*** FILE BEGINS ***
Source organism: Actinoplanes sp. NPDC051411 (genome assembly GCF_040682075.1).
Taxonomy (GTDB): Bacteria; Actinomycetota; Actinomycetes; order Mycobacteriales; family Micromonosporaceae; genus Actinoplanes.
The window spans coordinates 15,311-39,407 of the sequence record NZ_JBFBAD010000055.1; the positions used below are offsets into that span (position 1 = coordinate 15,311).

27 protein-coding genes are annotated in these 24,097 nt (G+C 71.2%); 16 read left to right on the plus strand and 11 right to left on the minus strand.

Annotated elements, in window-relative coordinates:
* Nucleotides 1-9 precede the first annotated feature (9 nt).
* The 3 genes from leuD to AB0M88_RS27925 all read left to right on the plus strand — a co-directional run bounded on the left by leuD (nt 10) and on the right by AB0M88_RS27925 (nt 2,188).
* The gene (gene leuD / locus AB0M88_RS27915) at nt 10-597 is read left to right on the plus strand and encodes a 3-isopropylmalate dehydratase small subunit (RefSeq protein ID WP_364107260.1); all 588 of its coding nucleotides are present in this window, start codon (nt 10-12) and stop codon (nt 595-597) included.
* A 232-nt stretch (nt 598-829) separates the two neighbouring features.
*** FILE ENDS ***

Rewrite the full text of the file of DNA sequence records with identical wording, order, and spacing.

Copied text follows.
Source organism: Actinoplanes sp. NPDC051411 (genome assembly GCF_040682075.1).
Taxonomy (GTDB): Bacteria; Actinomycetota; Actinomycetes; order Mycobacteriales; family Micromonosporaceae; genus Actinoplanes.
The window spans coordinates 15,311-39,407 of the sequence record NZ_JBFBAD010000055.1; the positions used below are offsets into that span (position 1 = coordinate 15,311).

27 protein-coding genes are annotated in these 24,097 nt (G+C 71.2%); 16 read left to right on the plus strand and 11 right to left on the minus strand.

Annotated elements, in window-relative coordinates:
* Nucleotides 1-9 precede the first annotated feature (9 nt).
* The 3 genes from leuD to AB0M88_RS27925 all read left to right on the plus strand — a co-directional run bounded on the left by leuD (nt 10) and on the right by AB0M88_RS27925 (nt 2,188).
* The gene (gene leuD / locus AB0M88_RS27915) at nt 10-597 is read left to right on the plus strand and encodes a 3-isopropylmalate dehydratase small subunit (RefSeq protein ID WP_364107260.1); all 588 of its coding nucleotides are present in this window, start codon (nt 10-12) and stop codon (nt 595-597) included.
* A 232-nt stretch (nt 598-829) separates the two neighbouring features.